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Literary Devices in Sonnet 60
Literary Devices Examples in Sonnet 60:
"despite..." See in text (Sonnet 60)
“Thy” in this final line refers to the youth. This is the first time in this sonnet that the speaker has directly spoken to or referenced the addressee, the fair youth. The rest of his arguments about death, Time, and the human life cycle are abstract concepts. This offers one reason why the speaker can be more objective and rational about Time and aging in this poem: he is not imagining them as directly threatening his beloved.
" being crowned..." See in text (Sonnet 60)
With this reference to the Christ narrative, the speaker likens “maturity” or adulthood to suffering. However, he also creates an implicit connection with the idea that suffering brings redemption. Unlike the previous sonnets in the sequence that considered aging and maturity a violent tragedy, this sonnet seems to consider aging to maturity a necessary process.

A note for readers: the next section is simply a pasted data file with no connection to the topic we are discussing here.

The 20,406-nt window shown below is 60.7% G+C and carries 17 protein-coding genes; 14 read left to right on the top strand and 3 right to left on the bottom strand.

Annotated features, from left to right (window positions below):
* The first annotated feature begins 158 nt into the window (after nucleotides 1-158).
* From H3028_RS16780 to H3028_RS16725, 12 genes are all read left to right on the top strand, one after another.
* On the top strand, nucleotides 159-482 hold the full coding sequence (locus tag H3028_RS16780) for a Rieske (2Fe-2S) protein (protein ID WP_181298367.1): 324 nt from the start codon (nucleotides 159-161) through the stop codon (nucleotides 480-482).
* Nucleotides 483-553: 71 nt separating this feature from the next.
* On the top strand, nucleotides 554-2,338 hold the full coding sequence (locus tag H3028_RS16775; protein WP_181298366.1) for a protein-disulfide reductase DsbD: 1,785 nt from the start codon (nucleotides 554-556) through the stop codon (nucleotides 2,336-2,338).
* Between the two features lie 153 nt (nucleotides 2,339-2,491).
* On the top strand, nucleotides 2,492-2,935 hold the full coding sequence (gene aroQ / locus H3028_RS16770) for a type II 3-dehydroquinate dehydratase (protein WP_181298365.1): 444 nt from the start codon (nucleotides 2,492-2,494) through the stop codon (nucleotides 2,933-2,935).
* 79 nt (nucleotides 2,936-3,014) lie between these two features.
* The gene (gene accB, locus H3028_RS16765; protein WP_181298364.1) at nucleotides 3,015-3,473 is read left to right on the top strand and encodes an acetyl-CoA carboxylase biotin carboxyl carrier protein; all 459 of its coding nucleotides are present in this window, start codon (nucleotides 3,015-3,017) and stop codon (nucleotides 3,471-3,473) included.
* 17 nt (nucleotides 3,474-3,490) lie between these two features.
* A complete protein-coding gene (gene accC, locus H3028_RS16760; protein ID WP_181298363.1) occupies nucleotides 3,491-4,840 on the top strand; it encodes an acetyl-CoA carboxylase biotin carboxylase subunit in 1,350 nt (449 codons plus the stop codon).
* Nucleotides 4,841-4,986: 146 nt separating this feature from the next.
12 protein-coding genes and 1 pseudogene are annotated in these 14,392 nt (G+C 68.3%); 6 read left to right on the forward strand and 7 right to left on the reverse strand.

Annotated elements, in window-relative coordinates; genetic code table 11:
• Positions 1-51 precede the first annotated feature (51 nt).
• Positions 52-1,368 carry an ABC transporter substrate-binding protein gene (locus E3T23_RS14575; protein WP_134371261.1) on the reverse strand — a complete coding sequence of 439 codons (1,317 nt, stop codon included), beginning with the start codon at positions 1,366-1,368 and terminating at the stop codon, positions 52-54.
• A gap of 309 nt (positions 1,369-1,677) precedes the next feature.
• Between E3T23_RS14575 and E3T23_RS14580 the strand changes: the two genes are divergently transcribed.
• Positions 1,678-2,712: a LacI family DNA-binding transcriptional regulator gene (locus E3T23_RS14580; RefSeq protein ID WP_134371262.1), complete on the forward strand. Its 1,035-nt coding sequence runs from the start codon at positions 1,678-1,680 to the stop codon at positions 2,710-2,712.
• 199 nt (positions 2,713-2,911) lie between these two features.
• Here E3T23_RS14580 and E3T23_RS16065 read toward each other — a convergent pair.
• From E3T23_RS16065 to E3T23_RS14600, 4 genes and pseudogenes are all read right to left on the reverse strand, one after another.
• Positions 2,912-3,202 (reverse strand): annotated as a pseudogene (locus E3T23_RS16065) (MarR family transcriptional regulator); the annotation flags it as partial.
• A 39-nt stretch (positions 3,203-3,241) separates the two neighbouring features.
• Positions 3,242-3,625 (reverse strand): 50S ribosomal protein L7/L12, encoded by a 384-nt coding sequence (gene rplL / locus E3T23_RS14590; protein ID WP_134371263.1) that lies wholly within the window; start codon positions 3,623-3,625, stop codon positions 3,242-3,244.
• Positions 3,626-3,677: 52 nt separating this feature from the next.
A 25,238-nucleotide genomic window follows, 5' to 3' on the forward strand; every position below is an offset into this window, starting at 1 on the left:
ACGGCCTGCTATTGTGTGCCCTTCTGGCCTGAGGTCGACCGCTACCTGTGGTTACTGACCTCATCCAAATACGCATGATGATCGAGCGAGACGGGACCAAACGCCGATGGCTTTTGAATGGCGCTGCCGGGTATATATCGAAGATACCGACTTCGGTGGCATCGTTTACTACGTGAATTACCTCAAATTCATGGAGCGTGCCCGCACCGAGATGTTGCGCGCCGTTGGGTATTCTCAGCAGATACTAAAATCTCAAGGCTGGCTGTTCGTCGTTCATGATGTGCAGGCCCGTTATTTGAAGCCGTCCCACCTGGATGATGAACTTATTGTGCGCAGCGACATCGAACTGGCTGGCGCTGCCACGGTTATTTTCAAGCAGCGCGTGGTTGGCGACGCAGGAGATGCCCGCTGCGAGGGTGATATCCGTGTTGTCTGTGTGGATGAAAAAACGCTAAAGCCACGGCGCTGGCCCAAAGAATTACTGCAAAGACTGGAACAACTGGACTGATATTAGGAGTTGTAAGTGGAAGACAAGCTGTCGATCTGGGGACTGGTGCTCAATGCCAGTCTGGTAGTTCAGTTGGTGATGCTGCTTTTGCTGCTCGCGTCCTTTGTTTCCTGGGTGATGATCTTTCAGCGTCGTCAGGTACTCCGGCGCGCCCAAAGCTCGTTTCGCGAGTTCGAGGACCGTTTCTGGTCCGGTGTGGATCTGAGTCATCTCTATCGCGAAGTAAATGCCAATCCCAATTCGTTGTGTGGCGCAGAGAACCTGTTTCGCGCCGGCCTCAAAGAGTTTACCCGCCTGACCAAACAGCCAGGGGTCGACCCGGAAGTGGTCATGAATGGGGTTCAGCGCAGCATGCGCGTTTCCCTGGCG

"changing place..." See in text (Sonnet 60)
Scholar Stephen Booth points out that the logical structure of the first quatrain imitates its own content—the movement of the waves. According to Booth, the first two lines form a combined unit which is then modified by the third line. As the reader encounters the notion of “each changing place,” her understanding of the waves/minutes in the first two lines is retroactively altered. Arriving at the fourth line, it becomes clear that the phrase “each changing place” actually serves as an adjectival modification of “all forwards.” Once again, the new line alters the reader’s understanding of “that which goes before.” Each successive line “chang[es] place with its predecessor.” As Booth puts it, the “physics of the quatrain” imitates the physics of the described wave pattern.